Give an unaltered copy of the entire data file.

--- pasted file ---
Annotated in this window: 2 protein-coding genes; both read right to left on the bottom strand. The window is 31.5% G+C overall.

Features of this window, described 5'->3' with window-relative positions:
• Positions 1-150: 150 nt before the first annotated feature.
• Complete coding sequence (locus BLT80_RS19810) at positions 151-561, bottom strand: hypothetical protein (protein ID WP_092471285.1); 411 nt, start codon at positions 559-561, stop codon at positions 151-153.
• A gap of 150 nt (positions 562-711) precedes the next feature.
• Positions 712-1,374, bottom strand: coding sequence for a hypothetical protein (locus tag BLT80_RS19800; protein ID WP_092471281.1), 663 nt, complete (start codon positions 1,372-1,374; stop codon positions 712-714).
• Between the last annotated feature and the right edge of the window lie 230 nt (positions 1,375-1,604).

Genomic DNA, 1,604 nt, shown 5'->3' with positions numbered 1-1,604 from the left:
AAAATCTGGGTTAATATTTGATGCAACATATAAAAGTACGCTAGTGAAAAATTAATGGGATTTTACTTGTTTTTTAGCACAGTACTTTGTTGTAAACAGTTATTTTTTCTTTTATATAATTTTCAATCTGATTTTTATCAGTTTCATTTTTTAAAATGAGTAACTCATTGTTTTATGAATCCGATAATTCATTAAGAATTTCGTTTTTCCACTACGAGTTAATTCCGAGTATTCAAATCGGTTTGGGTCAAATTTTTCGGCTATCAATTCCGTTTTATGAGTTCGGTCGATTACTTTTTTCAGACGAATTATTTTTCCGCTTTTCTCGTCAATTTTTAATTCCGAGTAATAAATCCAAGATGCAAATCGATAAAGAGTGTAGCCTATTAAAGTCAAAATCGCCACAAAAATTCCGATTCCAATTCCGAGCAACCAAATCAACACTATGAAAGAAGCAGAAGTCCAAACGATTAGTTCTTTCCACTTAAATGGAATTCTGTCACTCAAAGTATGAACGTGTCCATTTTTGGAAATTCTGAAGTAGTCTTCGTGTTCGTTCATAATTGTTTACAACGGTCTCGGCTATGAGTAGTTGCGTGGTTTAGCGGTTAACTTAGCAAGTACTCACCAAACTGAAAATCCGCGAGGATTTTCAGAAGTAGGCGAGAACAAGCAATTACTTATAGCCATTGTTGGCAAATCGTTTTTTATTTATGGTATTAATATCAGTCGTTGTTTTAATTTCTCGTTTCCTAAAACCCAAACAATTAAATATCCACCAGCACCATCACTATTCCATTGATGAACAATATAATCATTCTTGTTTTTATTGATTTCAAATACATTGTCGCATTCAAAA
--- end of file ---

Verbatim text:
Annotated in this window: 2 protein-coding genes; both read right to left on the bottom strand. The window is 31.5% G+C overall.

Features of this window, described 5'->3' with window-relative positions:
• Positions 1-150: 150 nt before the first annotated feature.
• Complete coding sequence (locus BLT80_RS19810) at positions 151-561, bottom strand: hypothetical protein (protein ID WP_092471285.1); 411 nt, start codon at positions 559-561, stop codon at positions 151-153.
• A gap of 150 nt (positions 562-711) precedes the next feature.
• Positions 712-1,374, bottom strand: coding sequence for a hypothetical protein (locus tag BLT80_RS19800; protein ID WP_092471281.1), 663 nt, complete (start codon positions 1,372-1,374; stop codon positions 712-714).
• Between the last annotated feature and the right edge of the window lie 230 nt (positions 1,375-1,604).

Genomic DNA, 1,604 nt, shown 5'->3' with positions numbered 1-1,604 from the left:
AAAATCTGGGTTAATATTTGATGCAACATATAAAAGTACGCTAGTGAAAAATTAATGGGATTTTACTTGTTTTTTAGCACAGTACTTTGTTGTAAACAGTTATTTTTTCTTTTATATAATTTTCAATCTGATTTTTATCAGTTTCATTTTTTAAAATGAGTAACTCATTGTTTTATGAATCCGATAATTCATTAAGAATTTCGTTTTTCCACTACGAGTTAATTCCGAGTATTCAAATCGGTTTGGGTCAAATTTTTCGGCTATCAATTCCGTTTTATGAGTTCGGTCGATTACTTTTTTCAGACGAATTATTTTTCCGCTTTTCTCGTCAATTTTTAATTCCGAGTAATAAATCCAAGATGCAAATCGATAAAGAGTGTAGCCTATTAAAGTCAAAATCGCCACAAAAATTCCGATTCCAATTCCGAGCAACCAAATCAACACTATGAAAGAAGCAGAAGTCCAAACGATTAGTTCTTTCCACTTAAATGGAATTCTGTCACTCAAAGTATGAACGTGTCCATTTTTGGAAATTCTGAAGTAGTCTTCGTGTTCGTTCATAATTGTTTACAACGGTCTCGGCTATGAGTAGTTGCGTGGTTTAGCGGTTAACTTAGCAAGTACTCACCAAACTGAAAATCCGCGAGGATTTTCAGAAGTAGGCGAGAACAAGCAATTACTTATAGCCATTGTTGGCAAATCGTTTTTTATTTATGGTATTAATATCAGTCGTTGTTTTAATTTCTCGTTTCCTAAAACCCAAACAATTAAATATCCACCAGCACCATCACTATTCCATTGATGAACAATATAATCATTCTTGTTTTTATTGATTTCAAATACATTGTCGCATTCAAAA